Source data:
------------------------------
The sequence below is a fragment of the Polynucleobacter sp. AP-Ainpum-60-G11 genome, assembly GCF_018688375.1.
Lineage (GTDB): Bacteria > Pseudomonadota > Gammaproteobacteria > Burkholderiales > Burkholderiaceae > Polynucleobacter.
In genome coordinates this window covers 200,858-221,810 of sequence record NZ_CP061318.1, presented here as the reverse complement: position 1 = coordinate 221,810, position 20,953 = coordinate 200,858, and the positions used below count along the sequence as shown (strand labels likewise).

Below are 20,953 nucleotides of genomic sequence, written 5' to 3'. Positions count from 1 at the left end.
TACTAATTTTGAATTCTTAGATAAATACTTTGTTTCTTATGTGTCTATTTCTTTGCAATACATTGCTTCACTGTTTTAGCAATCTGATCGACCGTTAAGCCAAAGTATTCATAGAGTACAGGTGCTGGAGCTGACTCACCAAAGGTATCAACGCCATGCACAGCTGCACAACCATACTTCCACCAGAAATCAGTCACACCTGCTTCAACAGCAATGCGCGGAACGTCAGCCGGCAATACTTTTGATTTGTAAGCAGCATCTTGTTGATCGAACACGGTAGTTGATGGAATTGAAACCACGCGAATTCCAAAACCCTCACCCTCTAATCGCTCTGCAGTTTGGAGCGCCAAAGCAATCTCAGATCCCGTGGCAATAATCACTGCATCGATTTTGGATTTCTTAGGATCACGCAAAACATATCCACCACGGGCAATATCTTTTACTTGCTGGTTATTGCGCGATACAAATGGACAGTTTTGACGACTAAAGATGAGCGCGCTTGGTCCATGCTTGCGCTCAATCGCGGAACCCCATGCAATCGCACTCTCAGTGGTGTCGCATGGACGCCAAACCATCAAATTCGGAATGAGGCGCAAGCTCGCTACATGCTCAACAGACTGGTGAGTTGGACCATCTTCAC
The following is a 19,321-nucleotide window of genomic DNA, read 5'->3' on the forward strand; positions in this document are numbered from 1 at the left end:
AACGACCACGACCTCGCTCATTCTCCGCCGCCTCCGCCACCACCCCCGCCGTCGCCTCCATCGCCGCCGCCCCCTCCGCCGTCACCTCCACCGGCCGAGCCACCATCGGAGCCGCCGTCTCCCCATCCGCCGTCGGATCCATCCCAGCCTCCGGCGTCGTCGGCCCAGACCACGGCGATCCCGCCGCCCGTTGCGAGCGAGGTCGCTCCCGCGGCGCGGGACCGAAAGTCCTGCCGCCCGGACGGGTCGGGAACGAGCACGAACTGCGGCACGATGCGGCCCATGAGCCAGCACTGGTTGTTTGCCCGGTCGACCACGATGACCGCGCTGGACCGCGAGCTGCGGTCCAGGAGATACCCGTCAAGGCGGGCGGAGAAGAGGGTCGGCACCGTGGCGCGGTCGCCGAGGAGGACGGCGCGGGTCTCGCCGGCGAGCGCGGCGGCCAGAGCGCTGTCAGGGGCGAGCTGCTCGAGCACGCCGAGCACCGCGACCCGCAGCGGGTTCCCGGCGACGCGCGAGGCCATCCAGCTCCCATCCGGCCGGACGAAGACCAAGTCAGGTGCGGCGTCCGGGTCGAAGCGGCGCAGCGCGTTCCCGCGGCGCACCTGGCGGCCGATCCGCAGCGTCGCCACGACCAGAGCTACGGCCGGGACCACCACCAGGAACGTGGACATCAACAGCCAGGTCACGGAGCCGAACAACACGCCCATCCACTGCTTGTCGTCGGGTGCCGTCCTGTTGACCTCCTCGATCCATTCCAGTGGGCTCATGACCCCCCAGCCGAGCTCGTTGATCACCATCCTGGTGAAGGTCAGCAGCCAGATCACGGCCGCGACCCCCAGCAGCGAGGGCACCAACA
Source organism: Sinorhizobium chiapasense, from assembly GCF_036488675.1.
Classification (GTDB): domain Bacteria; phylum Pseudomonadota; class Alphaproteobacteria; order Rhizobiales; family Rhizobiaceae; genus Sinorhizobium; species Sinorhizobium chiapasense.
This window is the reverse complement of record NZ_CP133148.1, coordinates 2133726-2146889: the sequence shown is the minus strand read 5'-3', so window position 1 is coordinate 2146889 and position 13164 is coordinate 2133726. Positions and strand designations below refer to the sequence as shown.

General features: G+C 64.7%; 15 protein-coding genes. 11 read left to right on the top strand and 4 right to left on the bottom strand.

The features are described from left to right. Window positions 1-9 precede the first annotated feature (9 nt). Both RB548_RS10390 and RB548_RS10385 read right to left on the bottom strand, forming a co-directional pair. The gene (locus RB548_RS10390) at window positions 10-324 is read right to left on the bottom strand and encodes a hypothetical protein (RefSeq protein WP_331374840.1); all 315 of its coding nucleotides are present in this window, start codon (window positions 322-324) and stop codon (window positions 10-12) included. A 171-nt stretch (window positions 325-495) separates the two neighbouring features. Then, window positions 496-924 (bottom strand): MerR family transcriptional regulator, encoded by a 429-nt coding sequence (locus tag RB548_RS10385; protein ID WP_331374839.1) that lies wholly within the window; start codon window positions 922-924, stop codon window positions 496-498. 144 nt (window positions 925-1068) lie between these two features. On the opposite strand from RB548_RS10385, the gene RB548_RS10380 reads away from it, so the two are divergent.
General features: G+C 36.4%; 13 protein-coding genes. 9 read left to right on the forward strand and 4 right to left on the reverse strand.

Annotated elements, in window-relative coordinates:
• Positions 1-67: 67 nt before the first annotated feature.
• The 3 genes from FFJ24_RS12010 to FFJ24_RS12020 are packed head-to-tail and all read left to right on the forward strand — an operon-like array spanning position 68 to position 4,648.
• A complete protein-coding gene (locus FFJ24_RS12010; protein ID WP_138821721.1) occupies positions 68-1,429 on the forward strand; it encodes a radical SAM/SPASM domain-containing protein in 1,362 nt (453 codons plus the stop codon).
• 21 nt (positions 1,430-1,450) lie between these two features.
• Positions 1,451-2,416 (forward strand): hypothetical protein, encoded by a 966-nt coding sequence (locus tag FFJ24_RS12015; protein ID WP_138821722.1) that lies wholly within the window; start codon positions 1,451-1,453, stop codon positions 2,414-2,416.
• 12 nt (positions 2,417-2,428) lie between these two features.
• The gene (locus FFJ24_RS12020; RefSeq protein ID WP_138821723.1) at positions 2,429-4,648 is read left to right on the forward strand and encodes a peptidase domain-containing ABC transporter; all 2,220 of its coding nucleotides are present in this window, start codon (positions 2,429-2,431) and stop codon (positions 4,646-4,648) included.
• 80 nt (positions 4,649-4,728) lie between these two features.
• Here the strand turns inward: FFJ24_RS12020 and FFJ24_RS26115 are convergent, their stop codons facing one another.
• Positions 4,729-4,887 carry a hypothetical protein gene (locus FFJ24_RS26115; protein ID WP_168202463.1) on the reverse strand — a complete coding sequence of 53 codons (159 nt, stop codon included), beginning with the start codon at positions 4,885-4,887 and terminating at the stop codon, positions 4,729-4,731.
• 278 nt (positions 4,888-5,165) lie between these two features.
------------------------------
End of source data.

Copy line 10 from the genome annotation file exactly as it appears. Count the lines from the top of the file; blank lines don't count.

This window is the reverse complement of record NZ_CP133148.1, coordinates 2133726-2146889: the sequence shown is the minus strand read 5'-3', so window position 1 is coordinate 2146889 and position 13164 is coordinate 2133726. Positions and strand designations below refer to the sequence as shown.